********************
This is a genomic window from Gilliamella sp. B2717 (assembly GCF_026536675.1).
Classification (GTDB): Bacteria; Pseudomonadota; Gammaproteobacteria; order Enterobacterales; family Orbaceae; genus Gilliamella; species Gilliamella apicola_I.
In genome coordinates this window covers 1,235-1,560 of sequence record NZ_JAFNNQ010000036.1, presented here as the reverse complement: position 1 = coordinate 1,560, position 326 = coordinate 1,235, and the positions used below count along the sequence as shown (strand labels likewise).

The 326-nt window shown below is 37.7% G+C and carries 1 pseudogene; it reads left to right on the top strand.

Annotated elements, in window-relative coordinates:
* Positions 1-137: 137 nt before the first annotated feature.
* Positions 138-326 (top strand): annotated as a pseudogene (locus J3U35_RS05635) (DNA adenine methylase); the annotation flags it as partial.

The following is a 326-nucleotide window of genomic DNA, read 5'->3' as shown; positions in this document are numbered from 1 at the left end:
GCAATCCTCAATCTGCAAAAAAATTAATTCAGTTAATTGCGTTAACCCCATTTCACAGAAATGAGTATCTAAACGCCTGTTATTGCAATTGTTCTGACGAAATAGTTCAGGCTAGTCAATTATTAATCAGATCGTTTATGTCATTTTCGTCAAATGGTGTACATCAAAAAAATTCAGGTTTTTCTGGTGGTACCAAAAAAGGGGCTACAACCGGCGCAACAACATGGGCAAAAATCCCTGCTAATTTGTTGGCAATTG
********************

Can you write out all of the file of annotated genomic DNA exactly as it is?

This is a genomic window from Gilliamella sp. B2717 (assembly GCF_026536675.1).
Classification (GTDB): Bacteria; Pseudomonadota; Gammaproteobacteria; order Enterobacterales; family Orbaceae; genus Gilliamella; species Gilliamella apicola_I.
In genome coordinates this window covers 1,235-1,560 of sequence record NZ_JAFNNQ010000036.1, presented here as the reverse complement: position 1 = coordinate 1,560, position 326 = coordinate 1,235, and the positions used below count along the sequence as shown (strand labels likewise).

The 326-nt window shown below is 37.7% G+C and carries 1 pseudogene; it reads left to right on the top strand.

Annotated elements, in window-relative coordinates:
* Positions 1-137: 137 nt before the first annotated feature.
* Positions 138-326 (top strand): annotated as a pseudogene (locus J3U35_RS05635) (DNA adenine methylase); the annotation flags it as partial.

The following is a 326-nucleotide window of genomic DNA, read 5'->3' as shown; positions in this document are numbered from 1 at the left end:
GCAATCCTCAATCTGCAAAAAAATTAATTCAGTTAATTGCGTTAACCCCATTTCACAGAAATGAGTATCTAAACGCCTGTTATTGCAATTGTTCTGACGAAATAGTTCAGGCTAGTCAATTATTAATCAGATCGTTTATGTCATTTTCGTCAAATGGTGTACATCAAAAAAATTCAGGTTTTTCTGGTGGTACCAAAAAAGGGGCTACAACCGGCGCAACAACATGGGCAAAAATCCCTGCTAATTTGTTGGCAATTG